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Will a Divorce Hearing Be Necessary?


As you might have learned from our Colorado divorce timeline, there is no one way of going through the process. When preparing for divorce, Colorado courts usually require a hearing in a dissolution or post-dissolution matter for one of two reasons: (1) where the parties are unable to resolve the issues in their case such as parenting time or asset division, or (2) where one or both of the parties is not represented by an attorney and the couple has children.

Looking at these reasons together, it is notable that a divorcing couple can almost certainly avoid a hearing if they are able to agree on the issues in their divorce or if they have children, retain attorneys for representation. Even if the couple does not have attorneys and they have children, if they have agreement on all issues, the required hearing will likely take only fifteen to twenty minutes. The main purpose of such a hearing is to allow the judge to review the parties’ parenting plan, property settlement, and child support provisions.

Thus, you should focus on resolving the primary issues in your case, such as: (1) how decisions regarding the children will be made, (2) how the parents will divide time with their children, (3) how your assets and debts will be divided, and (4) whether one of the parties will pay maintenance to the other.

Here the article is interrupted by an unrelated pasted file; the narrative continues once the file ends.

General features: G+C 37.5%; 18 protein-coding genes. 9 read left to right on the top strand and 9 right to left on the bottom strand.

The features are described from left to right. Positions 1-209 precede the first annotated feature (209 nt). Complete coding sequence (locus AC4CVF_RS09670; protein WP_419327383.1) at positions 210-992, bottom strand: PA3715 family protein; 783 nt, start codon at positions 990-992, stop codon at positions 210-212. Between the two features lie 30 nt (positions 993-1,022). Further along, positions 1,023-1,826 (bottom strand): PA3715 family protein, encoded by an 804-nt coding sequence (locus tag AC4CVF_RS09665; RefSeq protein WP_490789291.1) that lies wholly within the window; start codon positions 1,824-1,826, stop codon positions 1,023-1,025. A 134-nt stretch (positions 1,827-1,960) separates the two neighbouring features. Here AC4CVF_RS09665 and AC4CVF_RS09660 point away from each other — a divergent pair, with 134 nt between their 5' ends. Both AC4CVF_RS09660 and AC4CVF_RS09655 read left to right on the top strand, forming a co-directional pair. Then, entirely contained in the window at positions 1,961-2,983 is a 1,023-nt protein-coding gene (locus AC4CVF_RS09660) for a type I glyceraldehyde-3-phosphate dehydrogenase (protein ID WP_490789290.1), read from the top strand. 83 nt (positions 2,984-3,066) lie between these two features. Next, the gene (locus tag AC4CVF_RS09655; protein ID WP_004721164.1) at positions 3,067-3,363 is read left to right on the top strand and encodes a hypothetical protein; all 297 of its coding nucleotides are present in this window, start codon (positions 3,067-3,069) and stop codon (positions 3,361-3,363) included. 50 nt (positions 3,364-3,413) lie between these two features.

There are many ways to arrive at an agreement on these issues. One method is direct negotiation between the parties. An advantage of direct negotiation is that it does not involve the expense of attorneys to do the negotiation, or the cost of a third party neutral, such as a mediator, to help create an agreement. Disadvantages of direct negotiations include the fact that because the parties are divorcing, their communication may not be up to the task of dealing with emotionally sensitive or legally complex issues. Additionally, since the parties likely have limited knowledge of the law, they may not know whether the agreement they reach is fair and protective of their individual rights.

Using a mediator, particularly a mediator who is also an attorney, is useful for providing the information necessary to determine whether an agreement will meet the fairness standards the court will apply. Because mediators usually have experience with many divorces, the mediator can also help divorcing couples create solutions to issues they may be having trouble negotiating.

Retaining attorneys will also address the fairness issue, and will provide the parties with information about their rights in divorce. Using both attorneys and a mediator may be helpful in the same divorce, where the parties want to be certain their rights are protected, but also want direct involvement in the negotiation.

The key to limiting whether a hearing or hearings will be necessary, therefore, is negotiating an agreement the parties can live with, rather than leaving it up to the court. Using either a mediator, or attorneys, or both, should limit the likelihood a hearing will be necessary.